Food is one of the joys of travel. Savvy travelers make a point to try local delicacies whether they’re proffered by gourmet restaurants or from street vendors carts. I’ve always favored the street vendors above all, because it is this food that most surely represents what local people eat.
Upon arrival in Buenos Aires we made our way to the weekly antique market in San Telmo and, hungry from a whole night of flying, made a beeline to the first street vendors we saw. Empanadas we’re served warm from a basket and other young bohemians we’re walking along the market streets offering sandwiches and even cakes. We tried the empanadas and a pan relleno, and, well, um, meh.
Turns out, San Telmo’s market really is catering to tourists (so much for my theory on street food). Porteños (Buenos Aires locals) don’t really believe in eating standing up, they take time to sit down and have a meal.
Even elsewhere in Argentina, there were almost no street vendors to be seen. Once more, home grown Argentine fast food is almost completely absent as well. I spotted a couple of McDonald’s and perhaps a few other representatives of the global juggernaut of fast-food corporations that homogenize the world over and are the opposite of what many adventurers are looking for. Upon closer inspection, many bakeries and several deli’s offered food to-go and plenty of restaurants have comidas para llevar (take-away meals) but it you have to look for it. Fast-food and take-away food just aren’t a big part of the Argentine culture.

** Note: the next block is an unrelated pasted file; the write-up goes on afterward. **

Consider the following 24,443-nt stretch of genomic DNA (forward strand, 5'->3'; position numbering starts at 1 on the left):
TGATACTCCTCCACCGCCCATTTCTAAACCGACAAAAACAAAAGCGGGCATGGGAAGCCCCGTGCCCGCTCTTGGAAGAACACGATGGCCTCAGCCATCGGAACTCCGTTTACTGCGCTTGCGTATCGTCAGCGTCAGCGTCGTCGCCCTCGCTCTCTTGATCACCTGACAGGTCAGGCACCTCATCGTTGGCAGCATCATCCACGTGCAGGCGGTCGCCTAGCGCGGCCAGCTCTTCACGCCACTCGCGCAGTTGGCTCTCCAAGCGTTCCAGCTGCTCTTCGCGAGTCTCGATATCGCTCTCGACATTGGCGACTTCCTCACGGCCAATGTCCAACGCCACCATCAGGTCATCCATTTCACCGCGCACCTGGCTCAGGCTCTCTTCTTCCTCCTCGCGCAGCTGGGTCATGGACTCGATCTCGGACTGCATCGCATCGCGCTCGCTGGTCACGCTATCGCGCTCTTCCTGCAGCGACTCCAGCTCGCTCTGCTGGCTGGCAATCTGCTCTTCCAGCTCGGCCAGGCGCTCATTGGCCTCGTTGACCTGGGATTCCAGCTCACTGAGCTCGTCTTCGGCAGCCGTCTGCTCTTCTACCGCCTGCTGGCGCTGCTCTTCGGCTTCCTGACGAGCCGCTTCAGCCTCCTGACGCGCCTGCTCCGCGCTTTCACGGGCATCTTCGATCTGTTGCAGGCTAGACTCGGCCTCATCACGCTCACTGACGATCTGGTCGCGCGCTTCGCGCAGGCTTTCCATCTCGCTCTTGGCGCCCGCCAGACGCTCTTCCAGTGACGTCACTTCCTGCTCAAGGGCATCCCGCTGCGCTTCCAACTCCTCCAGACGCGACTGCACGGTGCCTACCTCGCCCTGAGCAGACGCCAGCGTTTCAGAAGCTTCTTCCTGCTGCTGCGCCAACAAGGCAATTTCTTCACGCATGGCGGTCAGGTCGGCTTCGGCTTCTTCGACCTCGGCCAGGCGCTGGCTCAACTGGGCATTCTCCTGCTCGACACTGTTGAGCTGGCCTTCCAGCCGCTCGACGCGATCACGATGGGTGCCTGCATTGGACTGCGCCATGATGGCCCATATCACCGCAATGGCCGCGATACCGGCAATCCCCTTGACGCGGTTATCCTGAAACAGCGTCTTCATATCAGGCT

This should be music to any foodies ears, except, they’d be making some pretty big assumptions. Is there automatically something wrong with quickly prepared meals? Ask the Thai, who barely need their own kitchen for the staggering abundance of amazing food served from carts. Mmm, pad thai. Mmm, chili mangos. Tell that to Mexicans. Much of the Mexican food served in sit-down restaurants outside of Mexico, from tacos to churros, is more authentically served from carts in-country. Tell that to the Chinese who whip up dozens of dishes from menus pages and pages long all in just minutes, and to the Chinese who frequently spend about as much time eating it as the chefs took to prepare it. Time is hardly an accurate qualifier for food.
It certainly is interesting how successfully Argentina has resisted an invasion of world-brands and U.S. American fast-food culture, but I can’t really say it’s made their food any better. Argentine food consists of loads and loads of their famous beef, served in hundreds of parrilla’s (barbecues) around the nation. Here, fine cuts of meat are cooked to death, and asking for your food rare might get you a dry medium. It’s good quality meat, but hard to see what all the rage is about. There are plenty of pleasant pastas, with the same small vocabulary of sauces available at nearly every restaurant (sauces are separate and sometimes included such creative choices as tomato juice). Pizzas are damn good, but, um, that’s mostly it. They’re not big fans of spices, and don’t have much variety in the way of sauces. We had some delicious meals and plenty of boring ones. We ate in nice places, with tourists, moderate places recommended by locals, and dives that we found on our own; food was, well, just fine and not particularly cheap (about the same as in the U.S. or Europe).
It is a very pleasant change not to even have to avoid all the fast-food chains or lament how their own food culture is being destroyed by globalization. All the more odd there seemed relatively little food culture to protect.
The ice-cream, though? Amazing. Probably the best in the world. Really. But that requires a whole post of its own.